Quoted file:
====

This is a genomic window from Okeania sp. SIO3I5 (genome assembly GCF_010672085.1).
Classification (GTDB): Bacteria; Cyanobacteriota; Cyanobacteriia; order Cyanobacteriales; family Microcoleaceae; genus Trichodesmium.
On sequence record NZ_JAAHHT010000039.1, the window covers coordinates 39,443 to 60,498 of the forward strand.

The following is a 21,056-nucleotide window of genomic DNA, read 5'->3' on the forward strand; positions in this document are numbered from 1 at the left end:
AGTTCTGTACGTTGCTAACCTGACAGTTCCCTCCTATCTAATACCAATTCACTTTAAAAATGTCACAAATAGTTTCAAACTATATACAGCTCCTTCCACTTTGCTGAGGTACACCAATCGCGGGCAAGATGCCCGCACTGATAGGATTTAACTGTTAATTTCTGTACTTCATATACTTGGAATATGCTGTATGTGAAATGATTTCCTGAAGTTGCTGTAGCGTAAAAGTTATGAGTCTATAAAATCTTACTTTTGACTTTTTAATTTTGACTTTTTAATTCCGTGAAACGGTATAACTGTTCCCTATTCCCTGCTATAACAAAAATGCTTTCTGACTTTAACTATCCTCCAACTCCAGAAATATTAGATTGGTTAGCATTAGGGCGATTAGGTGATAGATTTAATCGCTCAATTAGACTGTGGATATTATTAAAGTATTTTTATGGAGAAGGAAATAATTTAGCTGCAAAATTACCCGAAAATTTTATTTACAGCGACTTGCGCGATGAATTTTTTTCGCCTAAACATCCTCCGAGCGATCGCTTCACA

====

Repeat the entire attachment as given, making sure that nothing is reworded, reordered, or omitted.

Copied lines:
This is a genomic window from Okeania sp. SIO3I5 (genome assembly GCF_010672085.1).
Classification (GTDB): Bacteria; Cyanobacteriota; Cyanobacteriia; order Cyanobacteriales; family Microcoleaceae; genus Trichodesmium.
On sequence record NZ_JAAHHT010000039.1, the window covers coordinates 39,443 to 60,498 of the forward strand.

The following is a 21,056-nucleotide window of genomic DNA, read 5'->3' on the forward strand; positions in this document are numbered from 1 at the left end:
AGTTCTGTACGTTGCTAACCTGACAGTTCCCTCCTATCTAATACCAATTCACTTTAAAAATGTCACAAATAGTTTCAAACTATATACAGCTCCTTCCACTTTGCTGAGGTACACCAATCGCGGGCAAGATGCCCGCACTGATAGGATTTAACTGTTAATTTCTGTACTTCATATACTTGGAATATGCTGTATGTGAAATGATTTCCTGAAGTTGCTGTAGCGTAAAAGTTATGAGTCTATAAAATCTTACTTTTGACTTTTTAATTTTGACTTTTTAATTCCGTGAAACGGTATAACTGTTCCCTATTCCCTGCTATAACAAAAATGCTTTCTGACTTTAACTATCCTCCAACTCCAGAAATATTAGATTGGTTAGCATTAGGGCGATTAGGTGATAGATTTAATCGCTCAATTAGACTGTGGATATTATTAAAGTATTTTTATGGAGAAGGAAATAATTTAGCTGCAAAATTACCCGAAAATTTTATTTACAGCGACTTGCGCGATGAATTTTTTTCGCCTAAACATCCTCCGAGCGATCGCTTCACA